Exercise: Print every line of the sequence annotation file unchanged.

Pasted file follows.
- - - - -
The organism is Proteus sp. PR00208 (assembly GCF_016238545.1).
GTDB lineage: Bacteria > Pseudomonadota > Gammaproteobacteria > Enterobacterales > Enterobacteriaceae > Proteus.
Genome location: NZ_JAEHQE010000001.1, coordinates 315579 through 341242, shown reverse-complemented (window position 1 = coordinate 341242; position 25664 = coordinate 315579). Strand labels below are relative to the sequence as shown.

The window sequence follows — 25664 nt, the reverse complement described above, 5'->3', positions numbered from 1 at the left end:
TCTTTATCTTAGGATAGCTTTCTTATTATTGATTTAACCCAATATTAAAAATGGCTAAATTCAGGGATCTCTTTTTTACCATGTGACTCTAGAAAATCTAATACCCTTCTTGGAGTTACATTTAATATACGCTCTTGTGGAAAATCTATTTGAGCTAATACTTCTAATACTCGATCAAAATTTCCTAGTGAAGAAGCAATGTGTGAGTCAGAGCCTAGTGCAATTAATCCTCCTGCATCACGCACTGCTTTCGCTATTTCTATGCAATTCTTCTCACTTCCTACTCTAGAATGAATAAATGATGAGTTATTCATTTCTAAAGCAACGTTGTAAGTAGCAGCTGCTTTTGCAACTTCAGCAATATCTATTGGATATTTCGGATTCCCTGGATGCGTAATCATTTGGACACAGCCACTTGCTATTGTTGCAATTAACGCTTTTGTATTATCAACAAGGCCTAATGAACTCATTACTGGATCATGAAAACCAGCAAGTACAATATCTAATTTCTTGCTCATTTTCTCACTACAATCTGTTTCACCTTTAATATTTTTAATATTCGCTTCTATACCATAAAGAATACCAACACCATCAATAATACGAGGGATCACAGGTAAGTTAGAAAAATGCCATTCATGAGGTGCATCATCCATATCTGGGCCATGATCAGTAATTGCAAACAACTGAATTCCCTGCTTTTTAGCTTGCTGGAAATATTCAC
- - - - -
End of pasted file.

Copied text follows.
The organism is Proteus sp. PR00208 (assembly GCF_016238545.1).
GTDB lineage: Bacteria > Pseudomonadota > Gammaproteobacteria > Enterobacterales > Enterobacteriaceae > Proteus.
Genome location: NZ_JAEHQE010000001.1, coordinates 315579 through 341242, shown reverse-complemented (window position 1 = coordinate 341242; position 25664 = coordinate 315579). Strand labels below are relative to the sequence as shown.

The window sequence follows — 25664 nt, the reverse complement described above, 5'->3', positions numbered from 1 at the left end:
TCTTTATCTTAGGATAGCTTTCTTATTATTGATTTAACCCAATATTAAAAATGGCTAAATTCAGGGATCTCTTTTTTACCATGTGACTCTAGAAAATCTAATACCCTTCTTGGAGTTACATTTAATATACGCTCTTGTGGAAAATCTATTTGAGCTAATACTTCTAATACTCGATCAAAATTTCCTAGTGAAGAAGCAATGTGTGAGTCAGAGCCTAGTGCAATTAATCCTCCTGCATCACGCACTGCTTTCGCTATTTCTATGCAATTCTTCTCACTTCCTACTCTAGAATGAATAAATGATGAGTTATTCATTTCTAAAGCAACGTTGTAAGTAGCAGCTGCTTTTGCAACTTCAGCAATATCTATTGGATATTTCGGATTCCCTGGATGCGTAATCATTTGGACACAGCCACTTGCTATTGTTGCAATTAACGCTTTTGTATTATCAACAAGGCCTAATGAACTCATTACTGGATCATGAAAACCAGCAAGTACAATATCTAATTTCTTGCTCATTTTCTCACTACAATCTGTTTCACCTTTAATATTTTTAATATTCGCTTCTATACCATAAAGAATACCAACACCATCAATAATACGAGGGATCACAGGTAAGTTAGAAAAATGCCATTCATGAGGTGCATCATCCATATCTGGGCCATGATCAGTAATTGCAAACAACTGAATTCCCTGCTTTTTAGCTTGCTGGAAATATTCAC